From what I’ve observed so far this year, many clients and prospects of mine are ‘hitting the ground running’. If this is a trend (and I hope it is) among the majority of both large and small businesses alike, individuals are beginning to realize now – more than ever, is the time to strengthen their brand in the eye of their customer base.

Many businesses out there are making strides with great success – but there’s always room for improvement. Maybe they streamlined their business practices by trimming some of the fat; Maybe they’ve taken an entirely new approach to their day-to-day operations. For those out there that are stuck on what could be done to make improvements this year, exploring the many ways visual communications can positively influence business is certainly worth some consideration.

Over the next few weeks, I’m conducting another poll which raises the question: If you could improve on the visual communications of your company today, what area of your business would you most like to see improvements in? I know there are many things I’d like to do this new year myself, so I’m wondering what others out there plan to do this year to improve on their visual communications (if anything at all). If the poll doesn’t urge you to contact a creative professional about how you can start making some improvements, then my hope is to at the very least make you pause for a moment and consider how incorporating design into your current strategy just might be that missing piece of the puzzle.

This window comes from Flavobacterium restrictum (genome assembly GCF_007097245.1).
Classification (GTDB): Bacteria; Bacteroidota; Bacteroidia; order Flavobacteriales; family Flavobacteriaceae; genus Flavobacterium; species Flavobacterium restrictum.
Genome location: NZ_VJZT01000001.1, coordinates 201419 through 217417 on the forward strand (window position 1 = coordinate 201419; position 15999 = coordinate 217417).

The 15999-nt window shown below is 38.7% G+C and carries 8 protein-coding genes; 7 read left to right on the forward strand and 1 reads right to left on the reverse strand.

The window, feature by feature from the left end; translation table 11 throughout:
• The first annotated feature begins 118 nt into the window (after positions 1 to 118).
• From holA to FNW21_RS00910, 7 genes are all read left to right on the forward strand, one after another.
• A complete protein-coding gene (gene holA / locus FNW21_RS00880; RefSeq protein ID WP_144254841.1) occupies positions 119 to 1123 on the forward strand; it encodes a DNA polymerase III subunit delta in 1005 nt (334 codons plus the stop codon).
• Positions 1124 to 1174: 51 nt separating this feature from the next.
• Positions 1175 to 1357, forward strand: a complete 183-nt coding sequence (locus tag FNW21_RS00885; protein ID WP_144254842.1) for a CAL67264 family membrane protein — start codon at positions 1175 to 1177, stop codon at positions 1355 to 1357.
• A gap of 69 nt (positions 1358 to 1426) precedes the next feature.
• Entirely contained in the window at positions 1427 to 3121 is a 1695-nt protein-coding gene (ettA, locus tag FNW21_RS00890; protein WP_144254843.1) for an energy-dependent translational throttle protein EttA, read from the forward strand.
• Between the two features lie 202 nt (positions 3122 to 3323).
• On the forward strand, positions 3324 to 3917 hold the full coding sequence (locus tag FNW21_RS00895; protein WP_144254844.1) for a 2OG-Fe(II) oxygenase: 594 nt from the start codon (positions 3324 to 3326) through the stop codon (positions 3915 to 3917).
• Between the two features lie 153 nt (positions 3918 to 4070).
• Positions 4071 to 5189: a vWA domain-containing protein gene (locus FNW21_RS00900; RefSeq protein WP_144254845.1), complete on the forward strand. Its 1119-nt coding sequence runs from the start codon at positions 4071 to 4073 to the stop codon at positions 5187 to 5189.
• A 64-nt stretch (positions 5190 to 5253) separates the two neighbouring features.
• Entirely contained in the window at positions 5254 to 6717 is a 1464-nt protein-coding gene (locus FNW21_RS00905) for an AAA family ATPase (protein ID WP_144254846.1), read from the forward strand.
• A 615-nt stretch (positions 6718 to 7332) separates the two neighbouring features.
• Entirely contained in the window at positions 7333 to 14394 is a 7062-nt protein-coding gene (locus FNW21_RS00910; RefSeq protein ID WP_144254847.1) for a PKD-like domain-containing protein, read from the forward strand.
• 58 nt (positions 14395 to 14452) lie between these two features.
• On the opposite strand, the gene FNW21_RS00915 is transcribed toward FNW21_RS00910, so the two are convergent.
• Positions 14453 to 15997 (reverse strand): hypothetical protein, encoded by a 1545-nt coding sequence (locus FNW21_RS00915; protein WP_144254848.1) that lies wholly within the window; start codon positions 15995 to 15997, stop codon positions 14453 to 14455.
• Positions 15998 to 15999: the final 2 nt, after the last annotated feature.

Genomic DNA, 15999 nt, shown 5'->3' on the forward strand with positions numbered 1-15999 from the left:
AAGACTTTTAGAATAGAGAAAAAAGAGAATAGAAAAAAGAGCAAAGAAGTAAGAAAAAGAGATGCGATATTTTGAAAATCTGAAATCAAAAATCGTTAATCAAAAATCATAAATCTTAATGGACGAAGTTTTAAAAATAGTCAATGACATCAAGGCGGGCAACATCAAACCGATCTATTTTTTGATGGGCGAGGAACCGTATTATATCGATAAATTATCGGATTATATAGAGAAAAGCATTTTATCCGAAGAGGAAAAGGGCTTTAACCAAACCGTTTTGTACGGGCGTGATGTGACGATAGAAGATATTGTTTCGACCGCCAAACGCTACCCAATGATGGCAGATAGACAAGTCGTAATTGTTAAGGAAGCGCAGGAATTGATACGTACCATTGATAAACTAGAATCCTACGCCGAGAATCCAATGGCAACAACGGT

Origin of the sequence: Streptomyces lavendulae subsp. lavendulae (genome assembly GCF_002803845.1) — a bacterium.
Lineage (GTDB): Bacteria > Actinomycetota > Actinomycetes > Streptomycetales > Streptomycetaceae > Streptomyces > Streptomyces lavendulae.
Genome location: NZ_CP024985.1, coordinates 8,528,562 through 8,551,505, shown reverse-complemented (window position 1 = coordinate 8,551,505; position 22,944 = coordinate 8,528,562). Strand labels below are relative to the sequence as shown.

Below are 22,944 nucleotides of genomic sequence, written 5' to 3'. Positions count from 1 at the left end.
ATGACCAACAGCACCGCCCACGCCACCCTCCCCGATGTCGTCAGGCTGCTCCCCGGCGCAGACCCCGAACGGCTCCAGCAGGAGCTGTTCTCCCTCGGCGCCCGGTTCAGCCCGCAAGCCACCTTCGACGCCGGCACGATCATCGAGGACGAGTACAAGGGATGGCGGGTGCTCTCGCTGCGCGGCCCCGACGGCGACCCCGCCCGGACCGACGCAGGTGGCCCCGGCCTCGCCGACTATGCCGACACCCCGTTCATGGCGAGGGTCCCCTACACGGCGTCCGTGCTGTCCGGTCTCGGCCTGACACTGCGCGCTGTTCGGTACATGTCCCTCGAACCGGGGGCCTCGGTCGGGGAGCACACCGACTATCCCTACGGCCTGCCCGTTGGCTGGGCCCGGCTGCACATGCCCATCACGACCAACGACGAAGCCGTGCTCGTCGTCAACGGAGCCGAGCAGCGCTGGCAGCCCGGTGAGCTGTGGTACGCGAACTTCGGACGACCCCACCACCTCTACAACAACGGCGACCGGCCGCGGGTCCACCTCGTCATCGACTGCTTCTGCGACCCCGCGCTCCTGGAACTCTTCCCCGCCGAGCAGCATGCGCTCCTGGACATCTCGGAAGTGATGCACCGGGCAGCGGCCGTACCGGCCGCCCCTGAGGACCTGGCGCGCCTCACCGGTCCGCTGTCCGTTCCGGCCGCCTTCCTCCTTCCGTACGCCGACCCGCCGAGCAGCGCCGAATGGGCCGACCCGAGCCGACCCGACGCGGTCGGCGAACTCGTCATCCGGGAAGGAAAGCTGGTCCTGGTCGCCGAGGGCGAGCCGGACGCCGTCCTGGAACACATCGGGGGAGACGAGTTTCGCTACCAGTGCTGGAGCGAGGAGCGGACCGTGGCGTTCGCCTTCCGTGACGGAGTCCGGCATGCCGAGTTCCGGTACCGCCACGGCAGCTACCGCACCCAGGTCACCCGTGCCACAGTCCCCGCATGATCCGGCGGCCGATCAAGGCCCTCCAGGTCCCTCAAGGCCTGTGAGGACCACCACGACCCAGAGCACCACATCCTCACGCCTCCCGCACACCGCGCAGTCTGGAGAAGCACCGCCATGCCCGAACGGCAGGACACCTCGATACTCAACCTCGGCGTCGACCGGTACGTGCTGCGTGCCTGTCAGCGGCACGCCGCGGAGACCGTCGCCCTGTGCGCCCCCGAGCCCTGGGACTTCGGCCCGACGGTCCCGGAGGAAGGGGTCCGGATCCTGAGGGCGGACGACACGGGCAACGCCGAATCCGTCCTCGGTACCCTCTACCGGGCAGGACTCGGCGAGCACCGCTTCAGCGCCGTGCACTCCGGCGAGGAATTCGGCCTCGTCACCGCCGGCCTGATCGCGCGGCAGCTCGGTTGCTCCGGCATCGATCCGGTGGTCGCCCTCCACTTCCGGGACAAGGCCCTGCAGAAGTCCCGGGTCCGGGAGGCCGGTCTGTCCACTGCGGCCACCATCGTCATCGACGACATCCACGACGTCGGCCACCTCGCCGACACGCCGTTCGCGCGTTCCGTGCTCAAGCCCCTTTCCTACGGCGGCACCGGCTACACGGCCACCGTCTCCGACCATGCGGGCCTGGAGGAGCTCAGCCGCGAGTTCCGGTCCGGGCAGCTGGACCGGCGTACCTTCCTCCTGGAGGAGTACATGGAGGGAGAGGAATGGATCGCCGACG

Thanks in advance for participating and I’ll look forward to sharing some findings in a future post. For some findings from other polls I’ve conducted, check out the ‘Design Polls’ part of my blog.

Poll Results: Have You Ever Worked with a Freelance Designer, Studio or Agency?

In early December, I posted a new poll on my LinkedIn profile page. It raised the question Have you or the company you work for ever hired out work to a freelance graphic designer, studio or agency? While there wasn’t as much participation in this poll as I had hoped for, I was still able to gather some good information from the results.